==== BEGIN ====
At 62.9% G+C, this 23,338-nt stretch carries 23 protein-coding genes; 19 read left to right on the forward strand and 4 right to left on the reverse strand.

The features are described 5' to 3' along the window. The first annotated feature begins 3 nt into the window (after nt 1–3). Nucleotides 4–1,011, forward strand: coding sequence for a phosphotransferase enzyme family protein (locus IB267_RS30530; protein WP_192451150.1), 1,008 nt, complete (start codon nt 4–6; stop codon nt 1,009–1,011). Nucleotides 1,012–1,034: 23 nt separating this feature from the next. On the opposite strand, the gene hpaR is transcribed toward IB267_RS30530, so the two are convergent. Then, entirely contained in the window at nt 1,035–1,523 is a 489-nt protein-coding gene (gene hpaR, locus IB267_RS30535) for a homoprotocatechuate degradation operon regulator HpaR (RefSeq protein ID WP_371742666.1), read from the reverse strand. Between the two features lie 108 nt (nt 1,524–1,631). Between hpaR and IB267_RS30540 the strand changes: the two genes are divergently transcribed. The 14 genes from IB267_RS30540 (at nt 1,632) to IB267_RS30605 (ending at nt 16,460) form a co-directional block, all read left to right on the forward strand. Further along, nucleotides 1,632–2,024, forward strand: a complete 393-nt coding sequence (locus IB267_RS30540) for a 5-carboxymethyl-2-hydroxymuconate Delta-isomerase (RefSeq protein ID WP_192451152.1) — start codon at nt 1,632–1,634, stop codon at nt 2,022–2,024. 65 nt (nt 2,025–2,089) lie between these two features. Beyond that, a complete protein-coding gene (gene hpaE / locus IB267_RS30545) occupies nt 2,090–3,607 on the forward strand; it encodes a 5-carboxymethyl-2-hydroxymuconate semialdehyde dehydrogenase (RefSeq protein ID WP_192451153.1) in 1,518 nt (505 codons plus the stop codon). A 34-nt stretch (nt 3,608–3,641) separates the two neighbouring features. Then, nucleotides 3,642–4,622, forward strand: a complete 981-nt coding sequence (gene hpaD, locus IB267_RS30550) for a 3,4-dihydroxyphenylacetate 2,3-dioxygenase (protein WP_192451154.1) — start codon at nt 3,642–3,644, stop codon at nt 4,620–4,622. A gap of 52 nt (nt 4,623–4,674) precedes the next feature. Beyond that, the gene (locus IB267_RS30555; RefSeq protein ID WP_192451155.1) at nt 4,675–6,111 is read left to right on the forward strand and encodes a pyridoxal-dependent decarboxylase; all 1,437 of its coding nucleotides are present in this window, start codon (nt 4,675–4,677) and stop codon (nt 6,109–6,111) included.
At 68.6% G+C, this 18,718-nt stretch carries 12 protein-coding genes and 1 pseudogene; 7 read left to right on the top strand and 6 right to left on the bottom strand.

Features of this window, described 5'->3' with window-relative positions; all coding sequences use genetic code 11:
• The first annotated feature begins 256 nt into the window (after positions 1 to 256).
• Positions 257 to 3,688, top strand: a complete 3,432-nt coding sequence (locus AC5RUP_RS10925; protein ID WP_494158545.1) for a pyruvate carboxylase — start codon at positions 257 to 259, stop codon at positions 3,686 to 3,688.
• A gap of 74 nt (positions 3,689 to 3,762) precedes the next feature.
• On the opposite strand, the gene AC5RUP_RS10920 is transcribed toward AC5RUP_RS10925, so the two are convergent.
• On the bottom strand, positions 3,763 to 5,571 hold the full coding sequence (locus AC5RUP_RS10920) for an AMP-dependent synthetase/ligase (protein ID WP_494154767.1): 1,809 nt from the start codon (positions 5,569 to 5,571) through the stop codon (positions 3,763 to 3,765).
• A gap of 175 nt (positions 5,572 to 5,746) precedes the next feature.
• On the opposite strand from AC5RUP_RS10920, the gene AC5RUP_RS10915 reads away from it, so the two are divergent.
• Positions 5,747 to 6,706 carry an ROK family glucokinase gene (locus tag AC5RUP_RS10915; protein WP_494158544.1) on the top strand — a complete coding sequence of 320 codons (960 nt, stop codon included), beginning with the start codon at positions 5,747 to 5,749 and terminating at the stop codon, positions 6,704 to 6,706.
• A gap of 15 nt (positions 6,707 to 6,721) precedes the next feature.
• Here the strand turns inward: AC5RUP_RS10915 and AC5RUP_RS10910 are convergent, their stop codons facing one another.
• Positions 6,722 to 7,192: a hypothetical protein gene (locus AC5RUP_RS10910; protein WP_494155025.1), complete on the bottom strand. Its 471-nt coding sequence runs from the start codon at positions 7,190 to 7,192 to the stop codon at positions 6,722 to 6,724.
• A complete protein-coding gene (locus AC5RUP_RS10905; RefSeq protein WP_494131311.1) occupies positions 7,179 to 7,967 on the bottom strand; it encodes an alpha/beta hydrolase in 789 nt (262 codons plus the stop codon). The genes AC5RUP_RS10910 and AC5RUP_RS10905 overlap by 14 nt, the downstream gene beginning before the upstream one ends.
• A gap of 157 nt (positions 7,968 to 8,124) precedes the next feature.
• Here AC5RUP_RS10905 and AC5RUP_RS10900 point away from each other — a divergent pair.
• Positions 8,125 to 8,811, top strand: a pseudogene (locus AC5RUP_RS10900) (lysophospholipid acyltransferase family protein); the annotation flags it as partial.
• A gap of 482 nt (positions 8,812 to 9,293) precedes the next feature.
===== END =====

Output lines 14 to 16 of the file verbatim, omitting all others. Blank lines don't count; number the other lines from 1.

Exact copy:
• Here the strand turns inward: AC5RUP_RS10915 and AC5RUP_RS10910 are convergent, their stop codons facing one another.
• Positions 6,722 to 7,192: a hypothetical protein gene (locus AC5RUP_RS10910; protein WP_494155025.1), complete on the bottom strand. Its 471-nt coding sequence runs from the start codon at positions 7,190 to 7,192 to the stop codon at positions 6,722 to 6,724.
• A complete protein-coding gene (locus AC5RUP_RS10905; RefSeq protein WP_494131311.1) occupies positions 7,179 to 7,967 on the bottom strand; it encodes an alpha/beta hydrolase in 789 nt (262 codons plus the stop codon). The genes AC5RUP_RS10910 and AC5RUP_RS10905 overlap by 14 nt, the downstream gene beginning before the upstream one ends.